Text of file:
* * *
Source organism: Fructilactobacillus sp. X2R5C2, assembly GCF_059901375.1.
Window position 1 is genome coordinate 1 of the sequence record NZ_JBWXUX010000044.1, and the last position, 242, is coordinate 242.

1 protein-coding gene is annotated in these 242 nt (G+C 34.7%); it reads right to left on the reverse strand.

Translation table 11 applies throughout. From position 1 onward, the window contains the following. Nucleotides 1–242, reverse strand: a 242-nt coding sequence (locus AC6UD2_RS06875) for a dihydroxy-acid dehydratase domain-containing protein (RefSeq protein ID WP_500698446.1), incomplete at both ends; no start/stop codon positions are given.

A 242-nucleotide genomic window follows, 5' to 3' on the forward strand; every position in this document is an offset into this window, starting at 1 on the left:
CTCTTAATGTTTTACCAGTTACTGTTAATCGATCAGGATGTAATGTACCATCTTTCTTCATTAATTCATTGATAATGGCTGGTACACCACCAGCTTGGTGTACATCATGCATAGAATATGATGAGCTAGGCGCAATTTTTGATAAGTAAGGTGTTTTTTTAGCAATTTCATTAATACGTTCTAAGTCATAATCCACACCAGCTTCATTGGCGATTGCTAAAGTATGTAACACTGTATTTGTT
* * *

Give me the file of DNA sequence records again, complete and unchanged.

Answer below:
Source organism: Fructilactobacillus sp. X2R5C2, assembly GCF_059901375.1.
Window position 1 is genome coordinate 1 of the sequence record NZ_JBWXUX010000044.1, and the last position, 242, is coordinate 242.

1 protein-coding gene is annotated in these 242 nt (G+C 34.7%); it reads right to left on the reverse strand.

Translation table 11 applies throughout. From position 1 onward, the window contains the following. Nucleotides 1–242, reverse strand: a 242-nt coding sequence (locus AC6UD2_RS06875) for a dihydroxy-acid dehydratase domain-containing protein (RefSeq protein ID WP_500698446.1), incomplete at both ends; no start/stop codon positions are given.

A 242-nucleotide genomic window follows, 5' to 3' on the forward strand; every position in this document is an offset into this window, starting at 1 on the left:
CTCTTAATGTTTTACCAGTTACTGTTAATCGATCAGGATGTAATGTACCATCTTTCTTCATTAATTCATTGATAATGGCTGGTACACCACCAGCTTGGTGTACATCATGCATAGAATATGATGAGCTAGGCGCAATTTTTGATAAGTAAGGTGTTTTTTTAGCAATTTCATTAATACGTTCTAAGTCATAATCCACACCAGCTTCATTGGCGATTGCTAAAGTATGTAACACTGTATTTGTT